The government should strive to sustain the pace of spending to ensure that the momentum of economic expansion will continue while keeping inflation at a downtrend, according to analysts.
In a commentary, Manulife Investment Management and Trust Corp., a subsidiary of Canadian insurance giant Manulife, said the Philippine economy has the potential to keep its relatively good performance over the coming quarters.
The country's gross domestic product (GDP) in the third quarter grew by a surprising 5.9 percent, way above market expectation of a 4.9 percent increase.
The growth was driven mainly by the recovery in government spending at 6.7 percent as against a contraction of 7.1 percent in the second quarter.
'As long as government spending holds at these levels, there is a potential that we could see sustained economic growth going into the following quarters,' Manulife head of equities Mark Canizares said.
This also came after the economic team called on state agencies to come up with spending catch-up plans.
Manulife head of fixed income Jean de Castro, for her part, argued that while there has been a rebound in construction activities, overall private investment fell in the third quarter.
She warned that the still elevated inflation and high interest rate environment would remain as the challenges to economic growth.
'Despite a rebound in the third quarter, growth in household consumption has been steadily declining every quarter since last year as high inflation erodes households' purchasing power,' De Castro said.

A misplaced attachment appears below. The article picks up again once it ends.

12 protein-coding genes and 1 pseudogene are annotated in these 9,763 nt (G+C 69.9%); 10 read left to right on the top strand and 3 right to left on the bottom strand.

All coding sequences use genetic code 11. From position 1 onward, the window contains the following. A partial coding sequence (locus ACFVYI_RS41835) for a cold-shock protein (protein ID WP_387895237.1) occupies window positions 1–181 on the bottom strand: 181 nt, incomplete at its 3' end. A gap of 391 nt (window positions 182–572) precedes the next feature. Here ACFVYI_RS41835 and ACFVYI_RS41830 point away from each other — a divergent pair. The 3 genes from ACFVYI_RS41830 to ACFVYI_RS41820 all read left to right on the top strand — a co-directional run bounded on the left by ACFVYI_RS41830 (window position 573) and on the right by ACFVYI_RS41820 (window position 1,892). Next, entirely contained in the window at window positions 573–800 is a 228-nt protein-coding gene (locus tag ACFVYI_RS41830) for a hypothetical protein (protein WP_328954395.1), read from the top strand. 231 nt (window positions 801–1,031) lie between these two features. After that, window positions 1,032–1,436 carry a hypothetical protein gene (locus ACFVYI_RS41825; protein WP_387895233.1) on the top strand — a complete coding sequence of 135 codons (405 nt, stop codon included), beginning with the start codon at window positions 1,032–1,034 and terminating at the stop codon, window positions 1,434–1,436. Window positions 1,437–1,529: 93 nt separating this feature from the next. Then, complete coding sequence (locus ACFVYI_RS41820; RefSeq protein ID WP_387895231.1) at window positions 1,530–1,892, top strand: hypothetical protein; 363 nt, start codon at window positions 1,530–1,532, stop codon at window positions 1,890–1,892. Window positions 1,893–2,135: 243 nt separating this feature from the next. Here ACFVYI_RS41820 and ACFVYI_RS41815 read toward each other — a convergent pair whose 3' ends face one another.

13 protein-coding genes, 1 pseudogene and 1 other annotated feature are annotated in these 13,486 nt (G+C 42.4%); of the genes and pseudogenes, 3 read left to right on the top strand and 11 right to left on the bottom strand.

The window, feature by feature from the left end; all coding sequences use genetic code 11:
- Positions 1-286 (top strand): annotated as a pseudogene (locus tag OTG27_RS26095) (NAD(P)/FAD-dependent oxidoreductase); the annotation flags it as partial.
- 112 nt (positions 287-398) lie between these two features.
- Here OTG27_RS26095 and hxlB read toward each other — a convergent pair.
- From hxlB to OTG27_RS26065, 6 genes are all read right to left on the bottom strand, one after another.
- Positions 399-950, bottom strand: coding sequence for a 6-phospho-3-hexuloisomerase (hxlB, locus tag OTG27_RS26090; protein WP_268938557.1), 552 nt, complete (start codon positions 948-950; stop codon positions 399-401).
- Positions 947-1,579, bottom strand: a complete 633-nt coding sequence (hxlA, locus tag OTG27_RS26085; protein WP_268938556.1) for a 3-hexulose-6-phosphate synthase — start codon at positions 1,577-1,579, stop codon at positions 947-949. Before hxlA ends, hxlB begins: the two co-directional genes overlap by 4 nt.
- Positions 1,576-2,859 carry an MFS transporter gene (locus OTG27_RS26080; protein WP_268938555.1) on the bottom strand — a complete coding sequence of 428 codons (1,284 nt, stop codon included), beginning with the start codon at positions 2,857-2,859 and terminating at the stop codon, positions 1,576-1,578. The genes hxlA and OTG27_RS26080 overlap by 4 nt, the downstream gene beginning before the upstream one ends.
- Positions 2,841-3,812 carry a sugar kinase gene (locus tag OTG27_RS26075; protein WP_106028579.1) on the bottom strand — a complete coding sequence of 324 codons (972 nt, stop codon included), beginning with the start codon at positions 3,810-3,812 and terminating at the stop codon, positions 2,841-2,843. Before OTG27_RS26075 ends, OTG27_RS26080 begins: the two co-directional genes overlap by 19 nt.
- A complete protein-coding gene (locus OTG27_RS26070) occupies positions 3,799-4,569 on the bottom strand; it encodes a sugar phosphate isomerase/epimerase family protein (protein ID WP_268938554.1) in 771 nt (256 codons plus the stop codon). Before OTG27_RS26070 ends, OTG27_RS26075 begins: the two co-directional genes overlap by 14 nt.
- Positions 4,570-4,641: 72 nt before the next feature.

'High interest rates also discouraged the private sector from borrowing, dampening private investment. As we don't expect the macroeconomic backdrop to change drastically, there remain downside risks to growth in the next few quarters,' she said.
Further, De Castro maintained that developments in inflation are crucial as these would dictate the direction of interest rates.
Inflation in September dropped to 4.9 percent from 6.1 percent in September. Year-to-date inflation at 6.4 percent, however, remains above the five to six percent target for the year.
De Castro said the Bangko Sentral ng Pilipinas would continue to be focused on containing inflation, evident in its decision to take an off-cycle action by hiking rates.
'While upside risks to inflation remain, our base case outlook is for the BSP to keep policy rates steady for the remainder of 2023,' she said.
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